• If you take rufinamide oral suspension instead of rufinamide tablets, shake the bottle well before you take each dose. Measure your dose of rufinamide oral suspension using the bottle adapter and dosing syringes provided.
  • If you take too much rufinamide, call your local Poison Control Center or get emergency medical help right away.

What to avoid while taking rufinamide:

  • Do not drink alcohol or take other medicines that make you sleepy or dizzy while taking rufinamide until you talk to your healthcare provider. Rufinamide taken with alcohol or medicines that cause sleepiness or dizziness may make your sleepiness or dizziness worse.
  • Do not drive, operate heavy machinery, or do other dangerous activities until you know how rufinamide affects you. Rufinamide can slow your thinking and motor skills.

Rufinamide Dosage

Take rufinamide exactly as prescribed by your doctor. Follow the directions on your prescription label carefully.

Children one year and older with Lennox-Gastaut syndrome: Treatment should be started at a daily dose of approximately 10 mg/kg/day given in two equally divided doses. The dose should be increased by approximately 10 mg/kg increments every other day to a target dose of 45 mg/kg/day or 3200 mg/day, whichever is less, administered in two equally divided doses.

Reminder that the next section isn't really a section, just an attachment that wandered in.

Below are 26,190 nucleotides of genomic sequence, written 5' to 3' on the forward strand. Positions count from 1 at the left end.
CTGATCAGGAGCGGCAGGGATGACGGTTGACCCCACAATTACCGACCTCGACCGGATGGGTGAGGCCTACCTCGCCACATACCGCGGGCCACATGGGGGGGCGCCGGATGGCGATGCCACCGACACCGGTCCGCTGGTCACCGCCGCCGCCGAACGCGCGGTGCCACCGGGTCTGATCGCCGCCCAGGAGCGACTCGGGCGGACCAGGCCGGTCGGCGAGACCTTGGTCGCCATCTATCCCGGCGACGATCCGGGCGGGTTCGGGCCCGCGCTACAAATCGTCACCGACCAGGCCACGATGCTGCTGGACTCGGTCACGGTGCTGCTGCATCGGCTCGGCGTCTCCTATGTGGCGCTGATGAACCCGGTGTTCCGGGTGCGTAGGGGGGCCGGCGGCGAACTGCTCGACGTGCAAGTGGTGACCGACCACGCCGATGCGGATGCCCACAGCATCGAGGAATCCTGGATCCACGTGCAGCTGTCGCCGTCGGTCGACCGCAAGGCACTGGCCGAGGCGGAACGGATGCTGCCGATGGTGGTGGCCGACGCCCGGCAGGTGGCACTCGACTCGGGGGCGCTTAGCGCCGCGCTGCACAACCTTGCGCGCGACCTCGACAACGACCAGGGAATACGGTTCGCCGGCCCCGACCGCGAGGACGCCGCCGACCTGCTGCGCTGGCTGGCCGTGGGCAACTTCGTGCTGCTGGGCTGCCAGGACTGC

Adults with Lennox-Gastaut syndrome: Treatment should be started at a daily dose of 400-800 mg/day given in two equally divided doses. The dose should be increased by 400-800 mg every other day until a maximum daily dose of 3200 mg/day, given in two equally divided doses is reached. It is not known whether doses lower than 3200 mg are effective.

Patients on valproate should begin at a rufinamide dose lower than 10 mg/kg/day (children) or 400 mg/day (adults).

 

 

Rufinamide Overdose

If you take too much this medication, call your healthcare provider or local Poison Control Center, or seek emergency medical attention right away.

If this medication is administered by a healthcare provider in a medical setting, it is unlikely that an overdose will occur. However, if overdose is suspected, seek emergency medical attention.

Other Requirements

  • Store rufinamide tablets and oral suspension at 59°F to 86°F (15°C to 30°C).

Tablets

  • Keep rufinamide tablets in a dry place.

Oral Suspension

  • Replace the cap securely after opening.
  • Keep rufinamide oral suspension in an upright position.
  • Use rufinamide oral suspension within 90 days of first opening the bottle.
  • Keep rufinamide and all medicines out of the reach of children.